5. Fitness For Focus: Special needs martial arts classes for kids ages 4 and up. Sessions available year round at 2 locations. There are free trial classes being offered January 29th and 30th! Email senseiglenn@fitnessforfocus.com for more details or to register for a free trial. Cost, varies (early bird registration discounts offered).

6. Adaptive Swim Lessons provided by NYC Parks – though we have only participated during the summer, there are opportunities year round throughout the city. In fact, free adaptive swim lessons and aquatic exercise therapy (for up to 12 people at a time) are being offered this Winter/Spring for anyone interested, including special needs school or adult groups, at locations in all five boroughs. For more information please call 718-760-6969 or email Victor.Calise@parks.nyc.gov.

7. Achilles Kids –  offers a school program and an extracurricular year round program that meets every other Saturday. Saturday sessions include training activities that integrate free-play, games, and nutritious snacks to make the experience fun and provide racing opportunities. Even better, the entire family can participate.

8. Adaptive Track and Field program provided by NYC Parks –  for kids ages 5-16 with (and without) physical and developmental disabilities, offered in multiple locations citywide. What’s really neat is the big integrated track meet at the end of the summer at Icahn Stadium (with many adaptive events), which was a really great experience for James to participate in (except for the starting gun). Even more appealing, the schedule is very flexible – we did once a week but could have done more. All of the equipment and t-shirts are provided. And, it’s free! Go to http://www.cityparksfoundation.org/pdfs/cityparks_Trackbrochure.pdf for last year’s information – I’ll post 2012 info when I get it!

9. Special Needs Aquatic, Cultural and Athletic Programs at Riverbank State Park. To me, this one is such a hidden gem, not just for the special needs population but for anyone with young children who doesn’t want to pay Manhattan prices for Manhattan classes. As noted in their program guide, “the physically challenged can participate in most of the free programs, activities, and classes. They may receive daily discounts or free admission.” However, there is a plethora of activities and classes for “special populations,” no matter what the disability (or age). Costs are low or free. Click the link to browse the Riverbank State Park Fall/Winter Program Guide 2011-2012.

10. KEEN – a national, nonprofit volunteer-led organization that provides one-to-one recreational opportunities for children and young adults with mental and physical disabilities at no cost to their families and caregivers. Neither income nor the severity of a child’s disability is a barrier to joining a KEEN program. This program meets on select Saturdays around the city and is open to athletes 4 to 21 years of age. For more info call 212.768.6785 or email info@KEENnewyork.org.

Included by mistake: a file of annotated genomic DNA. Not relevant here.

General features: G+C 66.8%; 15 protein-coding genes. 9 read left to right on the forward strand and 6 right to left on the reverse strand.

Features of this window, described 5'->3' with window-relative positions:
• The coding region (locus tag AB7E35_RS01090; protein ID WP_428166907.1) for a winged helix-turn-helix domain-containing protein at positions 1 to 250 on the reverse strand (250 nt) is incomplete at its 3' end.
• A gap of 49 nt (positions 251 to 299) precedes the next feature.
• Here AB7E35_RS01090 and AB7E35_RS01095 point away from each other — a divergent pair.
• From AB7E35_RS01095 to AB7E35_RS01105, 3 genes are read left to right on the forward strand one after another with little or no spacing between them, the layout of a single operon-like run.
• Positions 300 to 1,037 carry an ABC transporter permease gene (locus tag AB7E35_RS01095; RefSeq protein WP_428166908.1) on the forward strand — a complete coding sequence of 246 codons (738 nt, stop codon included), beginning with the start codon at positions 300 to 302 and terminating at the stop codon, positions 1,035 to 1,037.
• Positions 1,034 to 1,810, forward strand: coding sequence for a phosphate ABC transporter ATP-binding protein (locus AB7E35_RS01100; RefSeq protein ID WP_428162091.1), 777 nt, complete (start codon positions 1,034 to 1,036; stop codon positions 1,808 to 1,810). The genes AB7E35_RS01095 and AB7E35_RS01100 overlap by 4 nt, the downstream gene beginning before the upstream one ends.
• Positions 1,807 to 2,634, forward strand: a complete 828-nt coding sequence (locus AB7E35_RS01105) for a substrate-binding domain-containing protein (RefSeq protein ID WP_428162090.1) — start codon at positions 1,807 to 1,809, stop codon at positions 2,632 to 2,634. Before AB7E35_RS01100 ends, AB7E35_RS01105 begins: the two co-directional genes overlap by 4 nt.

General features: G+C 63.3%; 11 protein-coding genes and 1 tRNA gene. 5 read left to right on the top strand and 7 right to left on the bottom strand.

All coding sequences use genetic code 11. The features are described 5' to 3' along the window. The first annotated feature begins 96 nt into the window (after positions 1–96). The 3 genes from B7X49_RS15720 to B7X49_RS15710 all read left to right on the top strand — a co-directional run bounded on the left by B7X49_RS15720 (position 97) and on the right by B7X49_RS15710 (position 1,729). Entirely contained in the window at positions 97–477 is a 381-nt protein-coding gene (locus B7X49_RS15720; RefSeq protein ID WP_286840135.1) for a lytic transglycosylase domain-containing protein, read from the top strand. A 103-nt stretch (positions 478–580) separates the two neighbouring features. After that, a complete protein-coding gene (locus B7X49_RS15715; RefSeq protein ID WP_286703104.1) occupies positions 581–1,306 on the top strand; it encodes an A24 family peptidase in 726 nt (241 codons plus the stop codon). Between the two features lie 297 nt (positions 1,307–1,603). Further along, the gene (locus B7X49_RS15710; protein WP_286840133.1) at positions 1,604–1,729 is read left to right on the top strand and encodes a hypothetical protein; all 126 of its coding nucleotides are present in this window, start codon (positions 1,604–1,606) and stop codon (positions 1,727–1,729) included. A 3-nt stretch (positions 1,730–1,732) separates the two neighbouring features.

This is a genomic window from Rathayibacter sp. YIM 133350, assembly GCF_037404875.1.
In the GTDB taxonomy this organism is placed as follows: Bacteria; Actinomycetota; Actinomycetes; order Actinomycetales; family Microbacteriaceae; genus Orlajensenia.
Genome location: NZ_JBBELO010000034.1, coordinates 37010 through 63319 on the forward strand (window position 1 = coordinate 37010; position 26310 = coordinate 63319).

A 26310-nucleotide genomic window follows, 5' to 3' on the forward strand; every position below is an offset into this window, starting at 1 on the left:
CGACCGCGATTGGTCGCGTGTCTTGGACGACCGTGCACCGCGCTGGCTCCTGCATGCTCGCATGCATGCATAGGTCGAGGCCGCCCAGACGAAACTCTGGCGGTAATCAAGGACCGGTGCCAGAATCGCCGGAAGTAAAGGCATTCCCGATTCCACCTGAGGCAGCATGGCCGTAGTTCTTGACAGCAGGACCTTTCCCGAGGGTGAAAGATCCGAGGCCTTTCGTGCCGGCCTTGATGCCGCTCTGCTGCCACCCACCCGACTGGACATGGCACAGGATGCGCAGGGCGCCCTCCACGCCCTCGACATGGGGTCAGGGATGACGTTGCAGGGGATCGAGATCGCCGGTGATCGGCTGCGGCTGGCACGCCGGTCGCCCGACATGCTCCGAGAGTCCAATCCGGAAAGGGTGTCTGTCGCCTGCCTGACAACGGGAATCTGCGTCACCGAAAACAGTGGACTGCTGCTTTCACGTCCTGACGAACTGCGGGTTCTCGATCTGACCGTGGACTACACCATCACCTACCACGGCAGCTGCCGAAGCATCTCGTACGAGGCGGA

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Okay, now don’t all go register for everything at once!

Did I miss your favorite? Did I get someone’s contact info wrong? Please leave it in the comments section.

Top Ten: Top Tens (sneak peek edition)

January 17, 2012 2 comments

Spoiler Alert: If you like being surprised by the Top Ten topic each week you probably shouldn’t read this one.

In my very first post ever on The Foorce I confessed to making lists of lists. This was not an exaggeration, and it is with equal measures of shame and enthusiasm that I share my Top Ten Top Tens with you this evening. Some are close to being complete, some are still in progress, but obviously none are finished or I wouldn’t resort to exploiting my list fetish for your entertainment.

Hopefully you’ll be able to look past the weirdness and just feel excited about the awesome Top Tens coming your way!

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Top Ten (Upcoming) Top Tens:

1. Vacation Spots For Special Needs Families

2. NYC Restaurants Where You Can Be Comfortable, Even If Your Kid Starts Crying Every Time They Sing Happy Birthday To Another Table

3. Accessible and Amazing Things To See/Eat/Do On Your Trip To NYC

4. Special Needs Friendly Indoor Playspaces

5. Day Trips For Special Needs Families Within 2 Hours of NYC

6. Favorite Snacks and Meals Of My Non-Picky Eater With “Texture Issues” (recipes included!)

7. Accessible But Not Boring NYC Parks

8. Extracurricular Activities for Special Needs Children in NYC

9. Places We Avoid With Our Special Needs Child in NYC (You Might Be Surprised)

10. Board and Card Games, Modified To Be Fun For The Entire Family

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Come on, I bet you’re feeling a little excited about my list of lists. Don’t worry, I won’t tell anyone.

Top Ten: Items In My Special Needs Bucket

I think we all have a Bucket List, however informal – you know, a list of things we want to do before we kick the bucket. So you won’t be surprised to know that I, queen of the list, have more than one. Here are the Top Ten items on my (very specific, mostly realistic) Special Needs Bucket List that I’d like to do with James, before either one of us kicks (or trips over) the bucket.

1. participate in the Special Olympics – this might actually happen this year, stay tuned!

2. go camping – this is a source of many of my fondest (and most terrifying) childhood memories. If only once, I would like to share with James what sleeping under the stars (or in the backseat of a van) is like. If nothing else, there’s always smores.

3. go bike riding – though the Lose The Training Wheels program’s 85% success rate became our 15% failure last summer, I have not given up the dream (or delusion) of a family bike ride. I will be trying this one out as soon as my mom gives me her tandem bike (hint, hint).